1. I have yet to find a reasonable explanation for the Scots and their obsession with peas as evident by their serving it at Every. Single. Meal. The exception to that rule seems to be peas were of the mushy variety, of which I was able to track down cans of here locally in the summer of 2009.
2. This time around, roast was running at about $4/lb so it was $12 USD for the meat and $9 for the beer for a single meal, not including other ingredients.
Our friends/pub quiz masters Eric + Lauren are moving from the Detroit area back to their hometown at the end of the month, so Kristin and I wanted to do something special for them before they left but we were not quite sure what that something would be. In the end, she and I decided to make & present them with a Shark Cake! from a recipe we found on Parenting.com due to their, specifically Lauren’s, love of sharks. A few hours, some sugar and candy, food coloring and a simple pound cake and viola! A beast that borders on more on Domo Kun rather than scary, blood ripping terror of the high seas, but it’s the thought that counts.
We presented the cake to them last night at Pub Quiz, with the quiz master cum dj played “Don’t Stop Belivin’” as Kristin and I’s procession and presentin’ music. We haven’t heard from either Lauren or Eric today, so let’s hope it’s because they are overcome in a sugar coma and our baking skillz didn’t accidentally kill them. More food porn is located here.
I had not realized finding a granola recipe that we liked would be that difficult – it’s oats, nuts, dried fruits and whatever else is thrown in the mix. How fucking hard can finding a decent recipe be? Apparently, damned difficult: Finding a recipe that doesn’t depend on granulated sugars, preservatives or some form of artificial sweetening (even from the supposed “all natural” recipes) to sweeten it up proved to be a tricky task. Also, the timing for baking it was also odd as many recipes had super high temps for long periods, instead of a more moderate temp. The super high suggestions nearly ended up near scorching the oats and nuts.
The following is the cobbled mixture with the base nod to Alton Brown’s Granola recipe plus experimentation. We totally love this version and it’s become a staple over these last few weeks. We hope you enjoy it too.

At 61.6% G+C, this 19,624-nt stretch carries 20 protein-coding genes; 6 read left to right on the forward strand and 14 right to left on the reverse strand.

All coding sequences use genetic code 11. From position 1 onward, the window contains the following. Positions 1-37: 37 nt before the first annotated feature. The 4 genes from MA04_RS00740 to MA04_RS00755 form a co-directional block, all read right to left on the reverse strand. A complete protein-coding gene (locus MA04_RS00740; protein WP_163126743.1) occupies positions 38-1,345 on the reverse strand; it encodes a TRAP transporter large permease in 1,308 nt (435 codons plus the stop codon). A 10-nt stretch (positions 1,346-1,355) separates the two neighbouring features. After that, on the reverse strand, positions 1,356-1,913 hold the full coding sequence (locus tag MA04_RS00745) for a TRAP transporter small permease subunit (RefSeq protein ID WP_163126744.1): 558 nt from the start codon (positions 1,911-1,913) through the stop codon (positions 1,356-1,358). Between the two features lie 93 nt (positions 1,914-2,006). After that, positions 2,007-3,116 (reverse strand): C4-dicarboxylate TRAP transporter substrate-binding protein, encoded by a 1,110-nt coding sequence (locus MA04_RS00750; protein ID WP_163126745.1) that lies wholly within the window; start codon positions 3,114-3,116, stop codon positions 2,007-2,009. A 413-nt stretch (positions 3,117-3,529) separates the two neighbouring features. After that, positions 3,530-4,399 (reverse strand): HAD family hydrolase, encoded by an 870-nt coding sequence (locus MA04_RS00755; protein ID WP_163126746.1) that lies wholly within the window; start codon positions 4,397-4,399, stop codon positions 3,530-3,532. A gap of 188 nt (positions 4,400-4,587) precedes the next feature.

[print_link] The Throbbing’s1 Granola Mix Ingredients
3 cups of rolled oats
1 cup of slivered almonds
1 cup of sunflower seeds
1 cup of sweetened coconut
1/4 cup molasses (You can use maple syrup or double the honey instead.)
1/4 cup honey
1/4 cup of oil (I flip between vegetable or sunflower)
Cinnamon (to taste)
1 cup of chopped dried dates
1 cup of chopped dried apricots
1 cup of golden raisins
1 cup of raisins Directions
Preheat oven to 250 degrees F.
In a large bowl, mix together oats, nuts, seeds and coconut. In a smaller bowl, mix together molasses, honey and oil. Combine the liquid mixture with the dry mixture, making sure the dry mixture is evenly coated. Spread, evenly, onto sheet pans. Sprinkle cinnamon liberally on the mixture.
Cook for 30 minutes,stir and add more cinnamon as needed. Rotate pans in the oven and then cook for an additional 30 minutes. Total cooking time is 1 hr. After cooking, let granola cool for a few minutes before transferring into big bowl, then add dried fruits and additional nuts. Mix until evenly distributed. Notes:
1. Our oven is electric as well as crappy. 250F for an hour seemed to be perfect – anything longer (or at a higher heat) and the whole mix just started getting scrochy.
2. I’ve had same luck with pre-treating the pans with a spray oil as I have not pre-treating the pans before distributing the mixture: stickiness to the pans abounds. Mileage may vary.
3. All the ingredients are organic or local or preservative free or a combination of the above. Dried fruits do not have additional sugar added to them. The molasses used was organic, though arguments about “natural” could ensue.
4. To: Experiment: Swap out the nuts and dried fruits with whatever you’d like as the base of oils/oats is excellent to work from. It’s sweet but not overly sugary. Add 1/2 – 3/4 Tsp of salt to the mix if you want to make it a little more sweet’n’salty.
5. Update 09/02/10: After more experimentation, discovered that cinnamon liberally sprinkled on the mix and baking the cinnamon in adds a wonderful flavor to the granola. Recipe has been updated.
1. Throbbings is our last name nom de plume, as discussed here.